Is Erdoğan about to realise his dream of wiping out critical social media?
Turkey’s ruling Justice and Development Party (AKP) is preparing to submit an 11-item social media draft law to the parliament this week, Doğan news agency (DHA) reported on Monday.
The proposal, which was first presented to the party’s leader, President Recep Tayyip Erdoğan, is planned to be enacted before parliament goes on holiday on July 24, the agency said.
According to the draft legislation, local and international social media companies that have more than one million users will be required to have a Turkey representative. The internet traffic bandwidth of such companies that do not comply will first be reduced to 50 percent and later to 95 percent, as stated in the regulation that will allow the government to impose penalties and implement access bans.
Social network providers will also be obliged to store the data of users based in Turkey.
As part of the arrangement, end-users will be able to submit requests to the companies to remove social media content or deny access to their online platforms. Network providers who leave requests unanswered by a specified deadline will be fined, DHA said.
Social network providers will also have to remove content deemed questionable by the Turkish court, and those that do not comply within a specified hour will held legally responsible for “damages”.
Although social media controls have been a topic of discussion in Turkish politics for some time, the government has pressed to design a new legal framework to, as Erdoğan has said, either put the online platforms under control or completely abolish them, after the president’s daughter, Esra Albayrak, was insulted on Twitter.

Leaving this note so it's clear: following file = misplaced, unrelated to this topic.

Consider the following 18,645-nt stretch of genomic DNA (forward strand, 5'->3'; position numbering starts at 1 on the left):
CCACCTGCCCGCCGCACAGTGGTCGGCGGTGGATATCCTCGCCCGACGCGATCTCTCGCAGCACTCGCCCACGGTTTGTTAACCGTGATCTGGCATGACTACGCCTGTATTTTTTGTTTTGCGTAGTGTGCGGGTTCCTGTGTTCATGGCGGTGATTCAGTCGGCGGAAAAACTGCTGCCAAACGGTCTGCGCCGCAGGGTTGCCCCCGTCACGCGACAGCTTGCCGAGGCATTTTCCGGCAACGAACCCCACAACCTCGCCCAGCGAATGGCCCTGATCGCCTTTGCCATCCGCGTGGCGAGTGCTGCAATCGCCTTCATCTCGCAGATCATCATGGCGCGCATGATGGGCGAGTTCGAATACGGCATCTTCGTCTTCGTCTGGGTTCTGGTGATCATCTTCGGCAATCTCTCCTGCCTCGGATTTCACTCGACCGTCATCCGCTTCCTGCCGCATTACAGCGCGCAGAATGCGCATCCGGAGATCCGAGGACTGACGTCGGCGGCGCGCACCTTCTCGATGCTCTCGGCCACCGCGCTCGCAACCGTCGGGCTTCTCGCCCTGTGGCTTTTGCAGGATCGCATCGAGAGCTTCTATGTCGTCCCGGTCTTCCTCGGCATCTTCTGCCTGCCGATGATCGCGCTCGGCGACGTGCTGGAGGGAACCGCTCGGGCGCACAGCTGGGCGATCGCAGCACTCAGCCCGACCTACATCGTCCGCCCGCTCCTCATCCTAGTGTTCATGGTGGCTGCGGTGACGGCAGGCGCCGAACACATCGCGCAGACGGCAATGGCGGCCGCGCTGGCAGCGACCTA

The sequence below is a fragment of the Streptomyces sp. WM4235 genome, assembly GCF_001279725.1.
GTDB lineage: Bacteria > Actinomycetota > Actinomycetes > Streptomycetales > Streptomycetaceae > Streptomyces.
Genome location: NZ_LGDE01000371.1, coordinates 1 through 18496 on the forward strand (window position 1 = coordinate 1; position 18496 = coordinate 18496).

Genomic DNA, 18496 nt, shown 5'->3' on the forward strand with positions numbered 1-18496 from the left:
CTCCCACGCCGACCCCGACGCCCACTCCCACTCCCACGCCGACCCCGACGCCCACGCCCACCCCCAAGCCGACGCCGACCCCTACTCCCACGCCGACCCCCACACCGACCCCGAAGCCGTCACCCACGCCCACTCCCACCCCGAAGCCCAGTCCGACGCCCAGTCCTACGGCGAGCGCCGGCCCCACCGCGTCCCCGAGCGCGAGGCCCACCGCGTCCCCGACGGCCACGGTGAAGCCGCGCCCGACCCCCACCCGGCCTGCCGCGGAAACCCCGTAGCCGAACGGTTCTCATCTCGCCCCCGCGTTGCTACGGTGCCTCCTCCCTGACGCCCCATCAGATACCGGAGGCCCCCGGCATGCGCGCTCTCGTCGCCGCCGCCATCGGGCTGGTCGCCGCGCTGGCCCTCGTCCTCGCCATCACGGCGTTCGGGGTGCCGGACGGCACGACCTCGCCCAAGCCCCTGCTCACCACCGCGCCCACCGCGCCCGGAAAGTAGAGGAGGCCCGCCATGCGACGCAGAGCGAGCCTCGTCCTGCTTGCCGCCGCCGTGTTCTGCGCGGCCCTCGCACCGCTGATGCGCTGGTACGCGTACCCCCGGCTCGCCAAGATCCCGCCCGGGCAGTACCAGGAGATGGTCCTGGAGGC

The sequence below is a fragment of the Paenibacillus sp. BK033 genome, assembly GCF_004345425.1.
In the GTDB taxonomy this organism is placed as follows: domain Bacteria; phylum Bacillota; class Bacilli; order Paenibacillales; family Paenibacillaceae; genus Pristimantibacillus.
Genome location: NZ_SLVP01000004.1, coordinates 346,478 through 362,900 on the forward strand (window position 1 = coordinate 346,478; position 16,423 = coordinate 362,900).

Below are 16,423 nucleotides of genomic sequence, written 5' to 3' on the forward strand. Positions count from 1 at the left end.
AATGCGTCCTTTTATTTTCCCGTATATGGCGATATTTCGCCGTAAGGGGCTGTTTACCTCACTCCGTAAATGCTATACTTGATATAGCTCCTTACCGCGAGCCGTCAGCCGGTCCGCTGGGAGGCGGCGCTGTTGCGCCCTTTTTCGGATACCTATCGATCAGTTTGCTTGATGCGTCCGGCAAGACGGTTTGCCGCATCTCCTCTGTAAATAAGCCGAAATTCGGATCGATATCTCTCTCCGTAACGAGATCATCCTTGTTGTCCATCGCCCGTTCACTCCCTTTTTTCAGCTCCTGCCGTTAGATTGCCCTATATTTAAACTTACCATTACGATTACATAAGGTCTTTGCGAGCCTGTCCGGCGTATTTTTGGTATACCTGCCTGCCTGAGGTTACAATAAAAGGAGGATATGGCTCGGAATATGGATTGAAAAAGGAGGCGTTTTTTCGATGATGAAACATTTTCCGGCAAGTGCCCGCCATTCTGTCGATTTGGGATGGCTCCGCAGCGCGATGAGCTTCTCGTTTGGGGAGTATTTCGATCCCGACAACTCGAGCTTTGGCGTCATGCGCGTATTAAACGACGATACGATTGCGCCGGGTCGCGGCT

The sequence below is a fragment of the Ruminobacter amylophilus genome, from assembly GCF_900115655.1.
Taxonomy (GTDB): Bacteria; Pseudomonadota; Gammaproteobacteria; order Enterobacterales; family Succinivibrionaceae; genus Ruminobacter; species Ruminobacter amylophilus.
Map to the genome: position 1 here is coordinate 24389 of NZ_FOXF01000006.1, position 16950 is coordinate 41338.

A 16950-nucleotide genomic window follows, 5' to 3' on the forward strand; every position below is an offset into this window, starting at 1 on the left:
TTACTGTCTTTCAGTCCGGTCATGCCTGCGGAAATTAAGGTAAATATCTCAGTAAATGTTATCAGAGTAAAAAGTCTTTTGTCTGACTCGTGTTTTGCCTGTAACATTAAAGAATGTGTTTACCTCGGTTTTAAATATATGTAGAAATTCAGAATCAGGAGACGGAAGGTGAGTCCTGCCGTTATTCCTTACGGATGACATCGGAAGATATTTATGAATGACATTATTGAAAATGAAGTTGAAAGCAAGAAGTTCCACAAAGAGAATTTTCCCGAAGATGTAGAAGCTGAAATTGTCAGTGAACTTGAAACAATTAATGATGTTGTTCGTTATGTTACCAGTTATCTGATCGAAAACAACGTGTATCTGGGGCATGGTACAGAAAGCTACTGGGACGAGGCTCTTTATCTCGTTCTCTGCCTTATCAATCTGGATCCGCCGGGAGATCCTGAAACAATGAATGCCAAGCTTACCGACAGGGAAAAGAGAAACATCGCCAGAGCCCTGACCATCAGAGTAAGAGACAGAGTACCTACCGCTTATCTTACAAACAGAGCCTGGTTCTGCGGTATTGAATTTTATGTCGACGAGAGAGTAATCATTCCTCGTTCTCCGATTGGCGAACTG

Erdoğan’s enmity against social media goes back to the 2013 Gezi Park protests, which erupted after a group of environmentalists sought to protect a park from being bulldozed in Taksim, in the heart of Istanbul. The protests quickly spread to all major cities and towns across Turkey and turned into a nationwide demonstration against Erdoğan and his increasing authoritarianism.
The protests, which caught the AKP off guard, was the first time social media was seen in Turkey as an important tool in helping its citizens organise and resist the government.
In March 2014, Erdoğan vowed to shut down Twitter in the run-up to local elections after prosecutors allegedly linked to the Gülen movement, a Turkish Islamist movement that would later be accused of orchestrating the failed 2016 coup attempt, brought corruption charges against the president’s entourage and attempted to have some of his close allies jailed. The cases had led to several ministers resigning.
For weeks, Turks were glued to their smart phones’ social media channels to follow the latest information leaked from the corruption cases. The leaks eventually included matters of national security after a tape revealed a conversation between then-Turkish Foreign Minister Ahmet Davutoğlu, intelligence chief Hakan Fidan and other senior officials. Erdoğan famously said he would wipe out Twitter and did not care what the international community thought of such a ban.
Various factions within Erdoğan’s government have attempted to create ‘’troll armies’’ against dissent in Turkey starting as early as 2013 - after the Gezi protests - to bully and silence online opposition figures, critical journalists, activists or average citizens who happen to have a dissident voice and considerable followings on social media.